JOURNAL ARTICLE

Premature carotid atherosclerosis: does it occur in both familial hypercholesterolemia and homocystinuria? Ultrasound assessment of arterial intima-media thickness and blood flow velocity

P Rubba, M Mercuri, F Faccenda, A Iannuzzi, C Irace, P Strisciuglio, A Gnasso, R Tang, G Andria, M G Bond
Stroke; a Journal of Cerebral Circulation 1994, 25 (5): 943-50
8165688

BACKGROUND AND PURPOSE: Homocystinuria due to cystathionine beta-synthase deficiency and familial hypercholesterolemia are inherited disorders of metabolism that are associated with premature development of cardiovascular disease. This study addresses the possibility that different patterns of carotid wall damage and cerebral blood flow hemodynamics are present in these two metabolic diseases.

METHODS: Twelve patients with homocystinuria due to cystathionine beta-synthase deficiency (mean age, 24 years), 10 patients with homozygous familial hypercholesterolemia (mean age, 26 years), and 11 healthy control subjects (mean age, 26 years) underwent a vascular examination by noninvasive methods. B-mode ultrasound imaging was used to obtain measurements of intima-media thickness of common carotid, bifurcation, and internal carotid arteries as an index of atherosclerosis. Cerebral blood flow velocity was estimated from vascular examination of the middle cerebral artery by transcranial Doppler. Systolic, diastolic, and mean velocities were measured. Pulsatility index, a possible indicator of vascular resistance in the cerebral circulation, was also calculated.

RESULTS: Mean maximum intima-media thickness was 1.4 mm in patients with familial hypercholesterolemia, 0.6 mm in patients with homocystinuria, and 0.6 mm in control subjects. The difference between hypercholesterolemic and homocystinuric patients or control subjects was statistically significant (P < .001). Diastolic blood flow velocities were significantly reduced in the middle cerebral arteries of hypercholesterolemic patients compared with homocystinuric patients or control subjects (P < .05), whereas systolic or mean velocities did not differ. The pulsatility index, a possible indicator of vascular resistance in the cerebral circulation, was significantly higher in hypercholesterolemic patients compared with homocystinuric patients or healthy control subjects (P < .01). A direct relation was demonstrated between pulsatility index of the middle cerebral artery and mean maximum intima-media thickness of carotid arteries on the same side (P < .001).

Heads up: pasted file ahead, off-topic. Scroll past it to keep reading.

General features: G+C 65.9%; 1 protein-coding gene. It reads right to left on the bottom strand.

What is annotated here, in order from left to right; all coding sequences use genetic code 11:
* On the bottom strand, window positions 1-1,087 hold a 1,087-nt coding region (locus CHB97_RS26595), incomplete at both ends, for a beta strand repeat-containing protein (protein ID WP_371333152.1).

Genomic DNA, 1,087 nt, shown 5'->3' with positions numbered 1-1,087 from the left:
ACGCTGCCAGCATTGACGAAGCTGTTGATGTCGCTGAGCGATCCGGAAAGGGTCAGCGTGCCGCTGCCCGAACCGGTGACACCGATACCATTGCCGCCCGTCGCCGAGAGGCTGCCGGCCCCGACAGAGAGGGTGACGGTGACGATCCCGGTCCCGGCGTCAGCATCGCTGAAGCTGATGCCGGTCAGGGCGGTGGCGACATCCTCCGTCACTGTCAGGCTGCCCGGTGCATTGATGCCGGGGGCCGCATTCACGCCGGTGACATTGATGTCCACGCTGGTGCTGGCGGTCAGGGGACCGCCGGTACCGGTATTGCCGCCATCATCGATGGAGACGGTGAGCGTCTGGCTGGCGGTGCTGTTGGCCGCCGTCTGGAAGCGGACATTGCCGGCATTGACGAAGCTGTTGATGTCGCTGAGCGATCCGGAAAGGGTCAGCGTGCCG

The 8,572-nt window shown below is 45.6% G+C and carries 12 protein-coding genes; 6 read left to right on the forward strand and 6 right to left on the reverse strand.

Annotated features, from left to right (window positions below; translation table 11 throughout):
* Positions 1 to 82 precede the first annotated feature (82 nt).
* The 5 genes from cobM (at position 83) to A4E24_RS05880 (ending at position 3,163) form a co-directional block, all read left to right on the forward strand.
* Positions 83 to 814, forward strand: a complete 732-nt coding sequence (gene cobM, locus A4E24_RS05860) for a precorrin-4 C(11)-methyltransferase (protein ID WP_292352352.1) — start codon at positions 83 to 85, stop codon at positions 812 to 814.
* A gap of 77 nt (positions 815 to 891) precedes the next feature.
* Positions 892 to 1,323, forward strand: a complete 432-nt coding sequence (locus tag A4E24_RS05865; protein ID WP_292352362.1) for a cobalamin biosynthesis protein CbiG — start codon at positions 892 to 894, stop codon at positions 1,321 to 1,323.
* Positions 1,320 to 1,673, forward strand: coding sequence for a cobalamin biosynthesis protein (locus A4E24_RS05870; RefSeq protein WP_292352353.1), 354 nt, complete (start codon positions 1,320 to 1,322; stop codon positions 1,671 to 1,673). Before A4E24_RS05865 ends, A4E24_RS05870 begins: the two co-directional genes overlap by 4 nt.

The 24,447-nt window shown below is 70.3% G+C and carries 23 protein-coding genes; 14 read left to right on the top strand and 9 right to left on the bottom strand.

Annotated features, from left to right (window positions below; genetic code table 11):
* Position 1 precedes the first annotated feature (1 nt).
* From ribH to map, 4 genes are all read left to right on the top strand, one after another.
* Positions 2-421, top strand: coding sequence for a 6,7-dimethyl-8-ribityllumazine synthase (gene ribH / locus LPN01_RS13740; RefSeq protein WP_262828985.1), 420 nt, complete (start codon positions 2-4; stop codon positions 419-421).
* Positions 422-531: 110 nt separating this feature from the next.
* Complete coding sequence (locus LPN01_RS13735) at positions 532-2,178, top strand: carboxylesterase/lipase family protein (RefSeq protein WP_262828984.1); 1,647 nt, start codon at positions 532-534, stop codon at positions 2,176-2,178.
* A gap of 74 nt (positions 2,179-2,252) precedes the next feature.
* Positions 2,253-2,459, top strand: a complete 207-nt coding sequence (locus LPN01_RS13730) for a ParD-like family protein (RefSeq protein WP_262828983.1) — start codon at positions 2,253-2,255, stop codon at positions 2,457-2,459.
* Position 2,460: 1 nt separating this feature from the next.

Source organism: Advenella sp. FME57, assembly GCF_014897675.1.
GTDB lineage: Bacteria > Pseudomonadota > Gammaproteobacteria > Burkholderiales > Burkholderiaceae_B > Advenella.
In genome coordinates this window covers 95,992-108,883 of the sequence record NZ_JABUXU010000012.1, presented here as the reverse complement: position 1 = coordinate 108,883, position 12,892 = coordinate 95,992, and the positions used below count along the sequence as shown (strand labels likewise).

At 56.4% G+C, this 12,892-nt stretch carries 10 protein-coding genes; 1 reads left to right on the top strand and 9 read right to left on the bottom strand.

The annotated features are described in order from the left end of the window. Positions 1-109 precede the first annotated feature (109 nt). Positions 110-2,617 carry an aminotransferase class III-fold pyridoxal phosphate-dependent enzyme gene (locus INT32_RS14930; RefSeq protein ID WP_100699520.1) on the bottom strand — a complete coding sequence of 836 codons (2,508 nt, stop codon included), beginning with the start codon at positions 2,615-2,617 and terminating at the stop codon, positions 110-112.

CONCLUSIONS: Familial hypercholesterolemia is responsible for diffuse and focal thickening of carotid arteries and possibly also for hyperlipidemic endothelial dysfunction extending to small resistance arteries and leading to a disturbed cerebral blood flow. Patients with homocystinuria due to homozygosis for cystathionine beta-synthase deficiency seldom have plaques in their carotid arteries. They are similar to healthy control subjects with regard to both intima-media thickness and blood flow velocity in the middle cerebral artery. Therefore, it is unlikely that typical atherosclerotic lesions precede thrombotic events in homocystinuria. However, it is possible that arterial dilatations caused by medial damage lead to thrombosis in homocystinuric patients.

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